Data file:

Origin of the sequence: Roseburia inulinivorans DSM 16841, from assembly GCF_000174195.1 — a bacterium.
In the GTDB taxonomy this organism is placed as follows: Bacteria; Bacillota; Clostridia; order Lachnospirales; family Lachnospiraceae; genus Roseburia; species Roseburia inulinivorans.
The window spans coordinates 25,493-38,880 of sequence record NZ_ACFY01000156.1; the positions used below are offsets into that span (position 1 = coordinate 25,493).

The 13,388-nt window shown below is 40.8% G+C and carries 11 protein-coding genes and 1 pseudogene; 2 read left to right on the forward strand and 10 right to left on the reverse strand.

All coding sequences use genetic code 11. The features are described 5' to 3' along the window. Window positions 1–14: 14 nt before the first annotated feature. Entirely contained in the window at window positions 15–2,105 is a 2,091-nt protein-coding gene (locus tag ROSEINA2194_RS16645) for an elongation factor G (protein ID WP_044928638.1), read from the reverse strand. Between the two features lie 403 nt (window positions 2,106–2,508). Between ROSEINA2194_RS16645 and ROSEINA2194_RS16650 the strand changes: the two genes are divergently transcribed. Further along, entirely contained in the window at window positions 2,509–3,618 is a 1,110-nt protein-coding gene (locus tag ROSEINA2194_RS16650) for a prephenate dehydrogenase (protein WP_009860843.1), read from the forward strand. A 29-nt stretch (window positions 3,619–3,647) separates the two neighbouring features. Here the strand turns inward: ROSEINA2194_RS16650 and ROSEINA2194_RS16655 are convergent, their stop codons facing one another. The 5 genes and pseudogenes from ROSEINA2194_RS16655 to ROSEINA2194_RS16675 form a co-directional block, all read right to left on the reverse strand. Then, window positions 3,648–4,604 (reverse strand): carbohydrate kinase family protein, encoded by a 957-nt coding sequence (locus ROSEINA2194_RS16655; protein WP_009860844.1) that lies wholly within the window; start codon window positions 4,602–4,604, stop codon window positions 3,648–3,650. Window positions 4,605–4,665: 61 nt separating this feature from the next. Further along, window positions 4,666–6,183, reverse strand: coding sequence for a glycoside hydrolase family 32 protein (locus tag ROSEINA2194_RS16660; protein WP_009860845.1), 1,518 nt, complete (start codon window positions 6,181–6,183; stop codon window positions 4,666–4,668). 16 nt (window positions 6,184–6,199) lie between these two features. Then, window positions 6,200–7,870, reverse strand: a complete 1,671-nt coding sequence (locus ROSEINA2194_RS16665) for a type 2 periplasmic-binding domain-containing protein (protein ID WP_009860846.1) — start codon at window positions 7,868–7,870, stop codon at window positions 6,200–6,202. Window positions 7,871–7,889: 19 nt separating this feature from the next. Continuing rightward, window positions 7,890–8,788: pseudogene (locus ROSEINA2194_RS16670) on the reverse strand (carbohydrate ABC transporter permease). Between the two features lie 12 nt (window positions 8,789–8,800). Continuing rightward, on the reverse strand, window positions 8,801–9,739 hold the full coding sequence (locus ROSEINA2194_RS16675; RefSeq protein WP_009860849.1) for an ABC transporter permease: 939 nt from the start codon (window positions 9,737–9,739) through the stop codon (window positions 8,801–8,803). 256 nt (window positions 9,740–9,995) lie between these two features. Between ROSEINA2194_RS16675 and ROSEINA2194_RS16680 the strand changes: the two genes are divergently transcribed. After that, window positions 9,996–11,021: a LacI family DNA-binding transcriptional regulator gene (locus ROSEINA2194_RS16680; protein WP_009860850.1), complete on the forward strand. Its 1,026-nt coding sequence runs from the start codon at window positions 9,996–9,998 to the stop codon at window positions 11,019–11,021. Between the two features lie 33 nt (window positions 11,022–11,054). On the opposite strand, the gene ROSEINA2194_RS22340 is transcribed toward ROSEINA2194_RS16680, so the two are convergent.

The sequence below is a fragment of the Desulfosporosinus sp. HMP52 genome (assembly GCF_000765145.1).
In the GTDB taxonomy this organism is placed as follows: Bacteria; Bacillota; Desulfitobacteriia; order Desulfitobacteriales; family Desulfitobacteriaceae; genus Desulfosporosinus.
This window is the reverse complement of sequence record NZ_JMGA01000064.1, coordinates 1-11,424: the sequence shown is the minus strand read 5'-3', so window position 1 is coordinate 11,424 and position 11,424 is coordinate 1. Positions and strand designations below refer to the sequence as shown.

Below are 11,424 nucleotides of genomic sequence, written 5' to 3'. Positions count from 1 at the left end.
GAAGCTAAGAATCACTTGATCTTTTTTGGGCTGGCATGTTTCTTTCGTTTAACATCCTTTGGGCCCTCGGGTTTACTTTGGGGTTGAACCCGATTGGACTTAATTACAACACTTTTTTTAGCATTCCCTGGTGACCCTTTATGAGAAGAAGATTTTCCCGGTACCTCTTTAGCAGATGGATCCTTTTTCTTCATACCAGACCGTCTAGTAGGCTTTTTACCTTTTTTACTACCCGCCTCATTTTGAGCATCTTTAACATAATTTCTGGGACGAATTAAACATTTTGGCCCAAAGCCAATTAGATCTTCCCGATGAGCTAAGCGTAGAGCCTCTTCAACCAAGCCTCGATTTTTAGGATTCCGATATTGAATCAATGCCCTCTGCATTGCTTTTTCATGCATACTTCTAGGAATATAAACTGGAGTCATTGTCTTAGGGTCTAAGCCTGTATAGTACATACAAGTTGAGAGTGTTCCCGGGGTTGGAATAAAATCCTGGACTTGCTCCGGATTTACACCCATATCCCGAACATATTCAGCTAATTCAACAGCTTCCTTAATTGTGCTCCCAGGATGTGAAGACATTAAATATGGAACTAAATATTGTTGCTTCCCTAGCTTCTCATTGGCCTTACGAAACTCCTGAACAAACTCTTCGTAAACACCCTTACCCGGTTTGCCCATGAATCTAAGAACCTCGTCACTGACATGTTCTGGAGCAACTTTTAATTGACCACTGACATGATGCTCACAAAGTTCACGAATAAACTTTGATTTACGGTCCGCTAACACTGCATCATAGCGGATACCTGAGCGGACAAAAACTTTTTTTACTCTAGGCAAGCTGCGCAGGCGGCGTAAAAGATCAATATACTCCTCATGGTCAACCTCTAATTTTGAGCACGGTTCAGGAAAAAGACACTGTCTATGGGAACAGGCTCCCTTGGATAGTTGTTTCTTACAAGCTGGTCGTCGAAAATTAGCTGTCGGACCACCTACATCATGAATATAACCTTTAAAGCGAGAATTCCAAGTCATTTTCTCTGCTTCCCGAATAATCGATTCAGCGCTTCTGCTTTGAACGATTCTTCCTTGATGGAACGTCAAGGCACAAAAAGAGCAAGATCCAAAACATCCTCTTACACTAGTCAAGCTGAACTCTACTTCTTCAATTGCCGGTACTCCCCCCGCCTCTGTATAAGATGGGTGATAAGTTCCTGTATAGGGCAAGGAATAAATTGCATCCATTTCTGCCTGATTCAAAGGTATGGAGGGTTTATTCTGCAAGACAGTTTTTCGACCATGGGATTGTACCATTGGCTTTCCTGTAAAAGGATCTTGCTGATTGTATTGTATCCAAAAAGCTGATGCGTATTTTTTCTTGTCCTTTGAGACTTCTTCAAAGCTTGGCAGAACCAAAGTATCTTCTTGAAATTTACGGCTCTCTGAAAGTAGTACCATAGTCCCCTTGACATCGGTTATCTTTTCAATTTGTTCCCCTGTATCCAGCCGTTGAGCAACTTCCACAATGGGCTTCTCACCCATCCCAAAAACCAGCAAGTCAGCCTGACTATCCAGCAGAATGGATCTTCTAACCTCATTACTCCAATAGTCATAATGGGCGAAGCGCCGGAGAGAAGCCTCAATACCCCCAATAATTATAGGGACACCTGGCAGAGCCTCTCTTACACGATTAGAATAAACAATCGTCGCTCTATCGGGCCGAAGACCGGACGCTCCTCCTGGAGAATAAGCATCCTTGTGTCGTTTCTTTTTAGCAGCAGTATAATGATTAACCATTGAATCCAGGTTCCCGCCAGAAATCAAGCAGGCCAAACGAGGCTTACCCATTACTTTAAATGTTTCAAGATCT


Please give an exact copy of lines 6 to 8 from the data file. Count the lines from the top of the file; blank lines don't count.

The sequence below is a fragment of the Desulfosporosinus sp. HMP52 genome (assembly GCF_000765145.1).
In the GTDB taxonomy this organism is placed as follows: Bacteria; Bacillota; Desulfitobacteriia; order Desulfitobacteriales; family Desulfitobacteriaceae; genus Desulfosporosinus.
This window is the reverse complement of sequence record NZ_JMGA01000064.1, coordinates 1-11,424: the sequence shown is the minus strand read 5'-3', so window position 1 is coordinate 11,424 and position 11,424 is coordinate 1. Positions and strand designations below refer to the sequence as shown.